The jack of all trades

MES in the Community, Brian Byrnes

One local water expert widens his lens for a clearer future

“Water is elemental to our continued existence,” shares Brian Byrnes (Master of Environmental Studies, ’04), “it is the most important shared resource that we have and everyone needs and deserves clean water. We also have a shared responsibility to protect it.” As the director (and only full-time employee) of the Chester Ridley Crum Watersheds Association (CRC), Brian wears many hats to ensure the health and safety of his community's streams.

Thankfully, Brian is used to wearing many hats. In his career, he has been an easement expert with the Brandywine Conservancy and ran the Important Bird Area Program with the National Audubon Society before landing at the CRC. He’s also the father of three boys: one six-year-old and a set of four-year-old twins. If anyone can multi-task, it’s Brian Byrnes.

The multi-disciplinary nature of Penn’s MES program prepared Brian for the ever-changing current of his field. “How do we apply the science to these sticky real-world situations where there are economics, politics and sociology that critically need to be addressed?” he asks, “The variety of coursework and fieldwork I was able to take through the MES program positioned me well to deal with those kinds of situations.”

While studying at Penn, Brian primarily focused on resource management and biology, but he also explored urban sprawl and law. In those classes, he gained insight into the many factors that cause environmental changes. “You realize you’re not working in a vacuum when you study at Penn. In the conservation field it’s important to understand the policies that can be taken by governments or approaches that can be taken at the local level to mitigate the effects of sprawl and still preserve ecological integrity and water quality.”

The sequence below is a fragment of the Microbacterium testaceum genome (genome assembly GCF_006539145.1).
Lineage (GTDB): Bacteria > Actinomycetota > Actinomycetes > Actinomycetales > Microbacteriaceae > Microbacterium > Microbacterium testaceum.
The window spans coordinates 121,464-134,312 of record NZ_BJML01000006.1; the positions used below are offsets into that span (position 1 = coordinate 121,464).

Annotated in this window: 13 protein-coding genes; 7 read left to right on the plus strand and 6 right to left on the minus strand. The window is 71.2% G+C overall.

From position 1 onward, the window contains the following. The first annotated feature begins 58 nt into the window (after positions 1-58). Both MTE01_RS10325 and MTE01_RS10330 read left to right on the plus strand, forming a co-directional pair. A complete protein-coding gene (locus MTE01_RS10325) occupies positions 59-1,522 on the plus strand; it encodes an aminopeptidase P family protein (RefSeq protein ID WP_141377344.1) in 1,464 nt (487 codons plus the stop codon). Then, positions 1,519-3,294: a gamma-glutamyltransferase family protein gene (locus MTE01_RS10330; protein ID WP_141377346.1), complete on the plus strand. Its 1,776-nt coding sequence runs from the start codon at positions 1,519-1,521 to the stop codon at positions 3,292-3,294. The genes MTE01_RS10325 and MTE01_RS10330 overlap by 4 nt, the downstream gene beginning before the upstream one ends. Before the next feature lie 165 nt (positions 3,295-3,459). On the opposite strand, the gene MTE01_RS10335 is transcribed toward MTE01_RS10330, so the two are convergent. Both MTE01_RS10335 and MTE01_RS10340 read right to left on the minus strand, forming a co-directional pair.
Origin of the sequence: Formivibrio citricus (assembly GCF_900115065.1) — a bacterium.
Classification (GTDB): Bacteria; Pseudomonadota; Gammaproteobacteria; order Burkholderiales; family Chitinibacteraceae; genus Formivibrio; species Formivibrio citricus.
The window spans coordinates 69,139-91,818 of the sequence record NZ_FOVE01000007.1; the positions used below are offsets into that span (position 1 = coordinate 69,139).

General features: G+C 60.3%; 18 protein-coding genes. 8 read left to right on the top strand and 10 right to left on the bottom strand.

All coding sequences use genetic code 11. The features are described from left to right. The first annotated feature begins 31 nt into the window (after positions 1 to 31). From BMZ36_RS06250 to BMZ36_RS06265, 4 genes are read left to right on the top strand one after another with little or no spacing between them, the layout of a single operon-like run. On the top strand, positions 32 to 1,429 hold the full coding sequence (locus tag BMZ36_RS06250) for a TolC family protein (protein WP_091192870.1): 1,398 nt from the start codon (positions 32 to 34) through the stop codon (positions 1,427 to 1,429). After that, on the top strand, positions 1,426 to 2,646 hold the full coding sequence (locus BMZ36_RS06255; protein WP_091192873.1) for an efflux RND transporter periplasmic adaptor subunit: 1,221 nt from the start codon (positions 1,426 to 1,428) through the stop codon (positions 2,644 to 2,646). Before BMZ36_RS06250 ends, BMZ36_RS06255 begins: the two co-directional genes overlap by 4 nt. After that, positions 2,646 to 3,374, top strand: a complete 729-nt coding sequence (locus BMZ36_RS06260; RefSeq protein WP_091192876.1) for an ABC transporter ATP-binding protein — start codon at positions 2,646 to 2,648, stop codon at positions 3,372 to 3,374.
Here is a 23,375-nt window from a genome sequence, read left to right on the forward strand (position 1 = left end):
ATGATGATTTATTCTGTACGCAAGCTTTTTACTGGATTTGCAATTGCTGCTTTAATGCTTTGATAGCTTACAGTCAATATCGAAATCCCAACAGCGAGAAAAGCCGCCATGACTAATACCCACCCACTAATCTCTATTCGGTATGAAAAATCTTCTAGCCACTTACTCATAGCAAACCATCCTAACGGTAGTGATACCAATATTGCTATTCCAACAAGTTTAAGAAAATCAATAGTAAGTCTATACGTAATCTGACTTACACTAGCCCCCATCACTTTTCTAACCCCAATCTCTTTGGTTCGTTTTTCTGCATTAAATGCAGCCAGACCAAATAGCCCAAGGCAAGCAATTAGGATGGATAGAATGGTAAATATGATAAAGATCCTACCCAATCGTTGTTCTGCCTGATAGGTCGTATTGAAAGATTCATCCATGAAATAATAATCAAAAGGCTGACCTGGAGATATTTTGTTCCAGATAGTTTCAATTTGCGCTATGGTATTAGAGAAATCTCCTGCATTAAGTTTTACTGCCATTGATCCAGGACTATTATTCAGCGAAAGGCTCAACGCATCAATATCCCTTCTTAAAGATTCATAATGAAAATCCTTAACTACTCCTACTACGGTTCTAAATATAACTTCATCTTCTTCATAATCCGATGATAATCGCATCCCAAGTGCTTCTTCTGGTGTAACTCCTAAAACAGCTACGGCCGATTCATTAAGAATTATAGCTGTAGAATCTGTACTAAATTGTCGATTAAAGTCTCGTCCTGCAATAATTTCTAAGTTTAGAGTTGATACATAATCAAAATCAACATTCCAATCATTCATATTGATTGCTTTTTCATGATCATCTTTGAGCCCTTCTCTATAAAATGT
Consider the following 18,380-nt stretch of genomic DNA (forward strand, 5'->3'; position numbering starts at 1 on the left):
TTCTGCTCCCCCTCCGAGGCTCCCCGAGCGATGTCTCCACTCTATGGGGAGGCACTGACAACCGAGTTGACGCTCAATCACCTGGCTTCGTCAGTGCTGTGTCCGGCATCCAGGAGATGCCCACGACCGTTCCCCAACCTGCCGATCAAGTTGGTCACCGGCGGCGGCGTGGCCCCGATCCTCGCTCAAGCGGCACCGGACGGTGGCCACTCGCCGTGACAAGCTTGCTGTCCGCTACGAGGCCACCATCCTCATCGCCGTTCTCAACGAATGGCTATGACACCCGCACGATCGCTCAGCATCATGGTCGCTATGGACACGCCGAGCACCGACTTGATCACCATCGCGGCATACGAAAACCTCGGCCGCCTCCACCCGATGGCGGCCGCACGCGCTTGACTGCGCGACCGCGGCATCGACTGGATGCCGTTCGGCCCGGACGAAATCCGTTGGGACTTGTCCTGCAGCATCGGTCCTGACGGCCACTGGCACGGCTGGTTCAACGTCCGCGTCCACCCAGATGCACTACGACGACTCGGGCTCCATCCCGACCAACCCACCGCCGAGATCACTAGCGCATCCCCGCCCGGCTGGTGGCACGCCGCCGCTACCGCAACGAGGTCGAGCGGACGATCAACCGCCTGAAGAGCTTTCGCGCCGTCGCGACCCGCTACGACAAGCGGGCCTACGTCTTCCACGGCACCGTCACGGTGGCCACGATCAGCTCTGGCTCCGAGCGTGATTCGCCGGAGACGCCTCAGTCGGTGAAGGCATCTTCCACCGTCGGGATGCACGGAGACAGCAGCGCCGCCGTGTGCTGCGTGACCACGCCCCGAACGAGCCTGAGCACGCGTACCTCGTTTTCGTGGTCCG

Penn is also positioned in one of the nation’s largest and most environmentally-focused cities. As a native of Springfield, PA, the exposure to urban life opened Brian up to the complexities and wide reach of environmental issues. He shares, “In many respects the environmental field has evolved to recognize that cities can be very environmentally friendly. It certainly imprinted on me that no matter where you live, you have a local environment.”


When it comes to water quality, Brian highlights the important symbiotic relationship all of our local environments have. “The city and the countryside are connected in many ways,” he adds, “Philadelphia is at the bottom of the Schuylkill River. Downstream cities are dependent on everyone upstream making good decisions and providing clean water to enter the city. Obviously, cities also have a lot of work to do in making sure that water doesn’t degrade inside their boundaries.”

So how exactly can everyday people in cities, suburbs and rural communities do their part? It’s quite simple, according to Brian, “Anything that you can do to slow rainwater from running off of your property and reduce the amount of 'stuff'— which is a nonscientific term, but rather accurate—that water is carrying into our streams through our drain systems. Build a rain garden, plant a tree or use rain barrels. Minimizing or eliminating pesticides and fertilizers is crucial, too.” He adds with a laugh, “Local watershed associations are always looking for volunteers.”